Driving on Company Business
Drive business success through safe drivers.
If the success of your business depends on drivers, make sure you’re only sending responsible motorists out on the road.
Begin by reviewing an individual’s driving record. Motor Vehicle Records (MVRs) are kept on file in every state where an individual holds a driver’s license. These records show whether a license has been suspended or revoked, list the driver’s involvement in accidents, and cite convictions for traffic violations and related laws.
Businesses operating a fleet of vehicles can usually obtain MVRs through appropriate state agencies, their insurance agent or their insurance company. To do so, they must provide the driver’s name, date of birth, address and driver’s license number.
Evaluating MVRs should be a cornerstone of your organization’s new driver selection procedure. In evaluating driver records, keep in mind:
- The frequency of accident or traffic convictions is more significant than the severity of these incidents.
- Recent history of accidents or convictions is more significant than older history.
Screen new drivers
Consider developing guidelines that use MVRs in screening new drivers. For example, guidelines that might disqualify an employee from a significant driving position could include:
- A driving while intoxicated conviction within the last three years.
- Three serious violations during the past three years (i.e., exceeding the speed limit by 15 or more miles per hour, following too closely, reckless driving and moving violations in connection with a fatal traffic accident).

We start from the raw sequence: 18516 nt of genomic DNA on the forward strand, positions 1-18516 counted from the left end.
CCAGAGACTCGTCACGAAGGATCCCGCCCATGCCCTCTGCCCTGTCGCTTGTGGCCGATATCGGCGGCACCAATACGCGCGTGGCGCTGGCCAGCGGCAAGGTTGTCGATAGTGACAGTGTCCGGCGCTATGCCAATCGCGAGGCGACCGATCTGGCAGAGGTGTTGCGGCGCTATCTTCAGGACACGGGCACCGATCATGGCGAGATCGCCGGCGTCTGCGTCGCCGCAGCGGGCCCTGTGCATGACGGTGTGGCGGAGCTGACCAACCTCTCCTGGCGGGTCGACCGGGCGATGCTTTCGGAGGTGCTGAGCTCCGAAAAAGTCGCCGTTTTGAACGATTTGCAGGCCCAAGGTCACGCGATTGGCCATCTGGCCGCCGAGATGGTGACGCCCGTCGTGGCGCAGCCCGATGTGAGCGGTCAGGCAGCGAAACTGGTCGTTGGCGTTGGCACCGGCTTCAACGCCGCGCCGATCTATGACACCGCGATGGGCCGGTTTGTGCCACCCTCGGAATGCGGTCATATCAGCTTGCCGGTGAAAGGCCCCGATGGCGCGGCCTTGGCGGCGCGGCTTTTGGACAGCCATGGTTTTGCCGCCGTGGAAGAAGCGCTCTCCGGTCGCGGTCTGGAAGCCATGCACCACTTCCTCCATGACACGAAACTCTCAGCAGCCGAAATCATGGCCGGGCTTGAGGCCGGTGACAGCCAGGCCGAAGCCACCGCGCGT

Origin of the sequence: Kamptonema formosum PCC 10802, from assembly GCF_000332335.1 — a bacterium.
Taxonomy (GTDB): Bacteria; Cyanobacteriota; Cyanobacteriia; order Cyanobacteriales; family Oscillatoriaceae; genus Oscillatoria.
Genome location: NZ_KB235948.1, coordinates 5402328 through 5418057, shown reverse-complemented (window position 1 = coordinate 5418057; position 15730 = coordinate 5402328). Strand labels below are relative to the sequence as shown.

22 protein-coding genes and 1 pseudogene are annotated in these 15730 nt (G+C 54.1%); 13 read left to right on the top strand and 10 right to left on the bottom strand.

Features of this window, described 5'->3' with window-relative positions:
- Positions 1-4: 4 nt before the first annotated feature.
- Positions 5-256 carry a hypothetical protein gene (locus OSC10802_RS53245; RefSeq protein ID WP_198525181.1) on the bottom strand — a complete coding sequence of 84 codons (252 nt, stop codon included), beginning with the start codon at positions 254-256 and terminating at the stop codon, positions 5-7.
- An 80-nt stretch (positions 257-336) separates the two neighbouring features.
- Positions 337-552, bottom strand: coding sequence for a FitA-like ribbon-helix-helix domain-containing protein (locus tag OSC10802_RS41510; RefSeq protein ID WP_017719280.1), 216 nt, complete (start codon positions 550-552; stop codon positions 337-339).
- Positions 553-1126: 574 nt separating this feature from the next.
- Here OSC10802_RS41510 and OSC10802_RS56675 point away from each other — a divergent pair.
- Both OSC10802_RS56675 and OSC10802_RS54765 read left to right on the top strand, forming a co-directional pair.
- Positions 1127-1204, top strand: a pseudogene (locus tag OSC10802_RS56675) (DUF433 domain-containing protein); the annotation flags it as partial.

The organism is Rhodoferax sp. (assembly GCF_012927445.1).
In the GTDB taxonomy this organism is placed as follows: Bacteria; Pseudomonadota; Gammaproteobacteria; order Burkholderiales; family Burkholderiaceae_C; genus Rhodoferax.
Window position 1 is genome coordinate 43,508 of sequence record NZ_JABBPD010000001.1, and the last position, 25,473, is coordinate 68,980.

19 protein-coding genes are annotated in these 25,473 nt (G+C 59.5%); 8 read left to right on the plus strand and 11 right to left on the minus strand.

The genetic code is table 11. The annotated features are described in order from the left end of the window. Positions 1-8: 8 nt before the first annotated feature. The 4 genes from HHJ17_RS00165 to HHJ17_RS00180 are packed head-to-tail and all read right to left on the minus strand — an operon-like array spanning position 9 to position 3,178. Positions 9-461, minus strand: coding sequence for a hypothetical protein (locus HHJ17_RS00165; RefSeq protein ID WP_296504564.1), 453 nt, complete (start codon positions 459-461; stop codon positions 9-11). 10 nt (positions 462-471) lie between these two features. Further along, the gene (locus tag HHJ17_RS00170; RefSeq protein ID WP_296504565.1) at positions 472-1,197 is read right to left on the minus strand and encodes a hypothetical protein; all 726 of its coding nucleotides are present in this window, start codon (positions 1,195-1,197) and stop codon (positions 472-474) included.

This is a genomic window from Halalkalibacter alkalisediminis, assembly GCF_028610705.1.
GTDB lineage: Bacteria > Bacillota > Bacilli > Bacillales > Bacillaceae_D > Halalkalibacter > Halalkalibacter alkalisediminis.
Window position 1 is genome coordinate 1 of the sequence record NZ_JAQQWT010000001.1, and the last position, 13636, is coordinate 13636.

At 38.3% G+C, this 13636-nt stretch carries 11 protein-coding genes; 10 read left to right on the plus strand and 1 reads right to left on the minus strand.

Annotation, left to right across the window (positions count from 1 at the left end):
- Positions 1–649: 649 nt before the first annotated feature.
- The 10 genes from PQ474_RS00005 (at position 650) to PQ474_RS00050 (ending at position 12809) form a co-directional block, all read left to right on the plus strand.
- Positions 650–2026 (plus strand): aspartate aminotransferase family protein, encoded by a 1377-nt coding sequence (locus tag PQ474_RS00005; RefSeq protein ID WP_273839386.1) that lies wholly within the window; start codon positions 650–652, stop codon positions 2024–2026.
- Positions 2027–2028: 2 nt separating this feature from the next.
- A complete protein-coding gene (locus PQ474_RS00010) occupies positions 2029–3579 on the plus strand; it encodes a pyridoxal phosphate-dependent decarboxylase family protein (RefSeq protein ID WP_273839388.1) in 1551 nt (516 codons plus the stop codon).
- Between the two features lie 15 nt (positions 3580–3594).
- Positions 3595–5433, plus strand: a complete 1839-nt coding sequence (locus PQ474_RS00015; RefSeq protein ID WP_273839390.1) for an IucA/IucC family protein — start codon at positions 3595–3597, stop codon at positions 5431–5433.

- Two accidents or a combination of one accident and two violations in the last three years.
- License suspension or revocation due to traffic violations in the last three years.
Monitor existing drivers
Periodic MVR monitoring of existing drivers is also advisable. Record reviews are normally conducted subsequent to an accident and annually for all existing drivers. Problems detected in a driving record review should be used to initiate personal counseling, remedial training, or reassignment to non-driving positions.
Why the data matters
A history of accidents and traffic violations reflects driving attitudes and habits, and can be indicative of a driver’s future accident experience.
Consider these results from a recent study by the California Department of Motor Vehicles:
- A driver with one accident is 2 times as likely to have a future accident.
- A driver with two accidents is 2.3 times as likely to have a future accident.
- A driver with three accidents is 3.2 times as likely to have a future accident.
- A driver with four accidents is 4 times as likely to have a future accident.
The study also concludes that drivers with traffic violations in the past three years will have more future accidents than drivers with good records.
- A driver with one conviction is 1.7 times as likely to have a future accident.
- A driver with two convictions is 2.2 times as likely to have a future accident.
- A driver with three convictions is 2.6 times as likely to have a future accident.
- A driver with four convictions is 3.1 times as likely to have a future accident.
The recommendations printed here follow generally accepted safety standards. Compliance with these recommendations does not guarantee that you will be in conformance with any building code, or federal, state or local regulations regarding safety or fire. Compliance does not ensure the absolute safety of you, your operations or place of business.